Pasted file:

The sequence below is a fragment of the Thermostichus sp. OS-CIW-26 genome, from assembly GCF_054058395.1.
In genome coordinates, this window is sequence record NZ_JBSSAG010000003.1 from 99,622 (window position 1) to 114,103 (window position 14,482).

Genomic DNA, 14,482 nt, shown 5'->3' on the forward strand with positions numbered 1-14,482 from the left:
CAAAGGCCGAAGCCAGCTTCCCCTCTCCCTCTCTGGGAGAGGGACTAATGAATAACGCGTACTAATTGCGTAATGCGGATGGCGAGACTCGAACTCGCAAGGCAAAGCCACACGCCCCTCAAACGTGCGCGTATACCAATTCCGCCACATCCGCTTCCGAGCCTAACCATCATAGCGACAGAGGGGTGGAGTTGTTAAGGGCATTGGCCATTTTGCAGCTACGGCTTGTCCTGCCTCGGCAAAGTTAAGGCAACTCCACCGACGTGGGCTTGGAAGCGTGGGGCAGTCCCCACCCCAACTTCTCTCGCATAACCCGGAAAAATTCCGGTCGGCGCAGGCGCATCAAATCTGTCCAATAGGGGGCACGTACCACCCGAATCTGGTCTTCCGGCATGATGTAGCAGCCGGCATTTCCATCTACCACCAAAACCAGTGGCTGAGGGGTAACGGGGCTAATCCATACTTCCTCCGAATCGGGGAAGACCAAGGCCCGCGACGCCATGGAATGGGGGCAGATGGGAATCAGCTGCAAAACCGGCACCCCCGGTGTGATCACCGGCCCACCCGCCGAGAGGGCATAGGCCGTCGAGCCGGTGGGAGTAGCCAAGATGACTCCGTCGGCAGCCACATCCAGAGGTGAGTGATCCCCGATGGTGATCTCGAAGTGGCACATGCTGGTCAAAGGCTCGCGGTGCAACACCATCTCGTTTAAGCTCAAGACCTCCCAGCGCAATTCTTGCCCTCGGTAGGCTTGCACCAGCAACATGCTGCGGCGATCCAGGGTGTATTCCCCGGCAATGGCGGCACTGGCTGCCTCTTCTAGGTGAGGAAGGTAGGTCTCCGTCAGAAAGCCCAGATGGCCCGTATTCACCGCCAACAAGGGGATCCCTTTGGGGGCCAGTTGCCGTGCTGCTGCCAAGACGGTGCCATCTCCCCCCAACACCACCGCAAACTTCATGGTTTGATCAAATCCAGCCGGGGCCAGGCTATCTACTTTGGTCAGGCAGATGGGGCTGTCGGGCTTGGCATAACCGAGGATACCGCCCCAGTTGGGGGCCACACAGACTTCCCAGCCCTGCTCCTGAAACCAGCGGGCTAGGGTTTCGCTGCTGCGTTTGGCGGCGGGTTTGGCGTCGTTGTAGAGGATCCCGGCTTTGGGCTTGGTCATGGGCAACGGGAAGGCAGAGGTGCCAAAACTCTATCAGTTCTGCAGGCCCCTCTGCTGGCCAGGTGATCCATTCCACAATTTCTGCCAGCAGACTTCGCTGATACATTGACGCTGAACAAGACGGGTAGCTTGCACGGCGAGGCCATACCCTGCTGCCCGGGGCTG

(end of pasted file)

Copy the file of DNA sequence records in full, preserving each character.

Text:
The sequence below is a fragment of the Thermostichus sp. OS-CIW-26 genome, from assembly GCF_054058395.1.
In genome coordinates, this window is sequence record NZ_JBSSAG010000003.1 from 99,622 (window position 1) to 114,103 (window position 14,482).

Genomic DNA, 14,482 nt, shown 5'->3' on the forward strand with positions numbered 1-14,482 from the left:
CAAAGGCCGAAGCCAGCTTCCCCTCTCCCTCTCTGGGAGAGGGACTAATGAATAACGCGTACTAATTGCGTAATGCGGATGGCGAGACTCGAACTCGCAAGGCAAAGCCACACGCCCCTCAAACGTGCGCGTATACCAATTCCGCCACATCCGCTTCCGAGCCTAACCATCATAGCGACAGAGGGGTGGAGTTGTTAAGGGCATTGGCCATTTTGCAGCTACGGCTTGTCCTGCCTCGGCAAAGTTAAGGCAACTCCACCGACGTGGGCTTGGAAGCGTGGGGCAGTCCCCACCCCAACTTCTCTCGCATAACCCGGAAAAATTCCGGTCGGCGCAGGCGCATCAAATCTGTCCAATAGGGGGCACGTACCACCCGAATCTGGTCTTCCGGCATGATGTAGCAGCCGGCATTTCCATCTACCACCAAAACCAGTGGCTGAGGGGTAACGGGGCTAATCCATACTTCCTCCGAATCGGGGAAGACCAAGGCCCGCGACGCCATGGAATGGGGGCAGATGGGAATCAGCTGCAAAACCGGCACCCCCGGTGTGATCACCGGCCCACCCGCCGAGAGGGCATAGGCCGTCGAGCCGGTGGGAGTAGCCAAGATGACTCCGTCGGCAGCCACATCCAGAGGTGAGTGATCCCCGATGGTGATCTCGAAGTGGCACATGCTGGTCAAAGGCTCGCGGTGCAACACCATCTCGTTTAAGCTCAAGACCTCCCAGCGCAATTCTTGCCCTCGGTAGGCTTGCACCAGCAACATGCTGCGGCGATCCAGGGTGTATTCCCCGGCAATGGCGGCACTGGCTGCCTCTTCTAGGTGAGGAAGGTAGGTCTCCGTCAGAAAGCCCAGATGGCCCGTATTCACCGCCAACAAGGGGATCCCTTTGGGGGCCAGTTGCCGTGCTGCTGCCAAGACGGTGCCATCTCCCCCCAACACCACCGCAAACTTCATGGTTTGATCAAATCCAGCCGGGGCCAGGCTATCTACTTTGGTCAGGCAGATGGGGCTGTCGGGCTTGGCATAACCGAGGATACCGCCCCAGTTGGGGGCCACACAGACTTCCCAGCCCTGCTCCTGAAACCAGCGGGCTAGGGTTTCGCTGCTGCGTTTGGCGGCGGGTTTGGCGTCGTTGTAGAGGATCCCGGCTTTGGGCTTGGTCATGGGCAACGGGAAGGCAGAGGTGCCAAAACTCTATCAGTTCTGCAGGCCCCTCTGCTGGCCAGGTGATCCATTCCACAATTTCTGCCAGCAGACTTCGCTGATACATTGACGCTGAACAAGACGGGTAGCTTGCACGGCGAGGCCATACCCTGCTGCCCGGGGCTG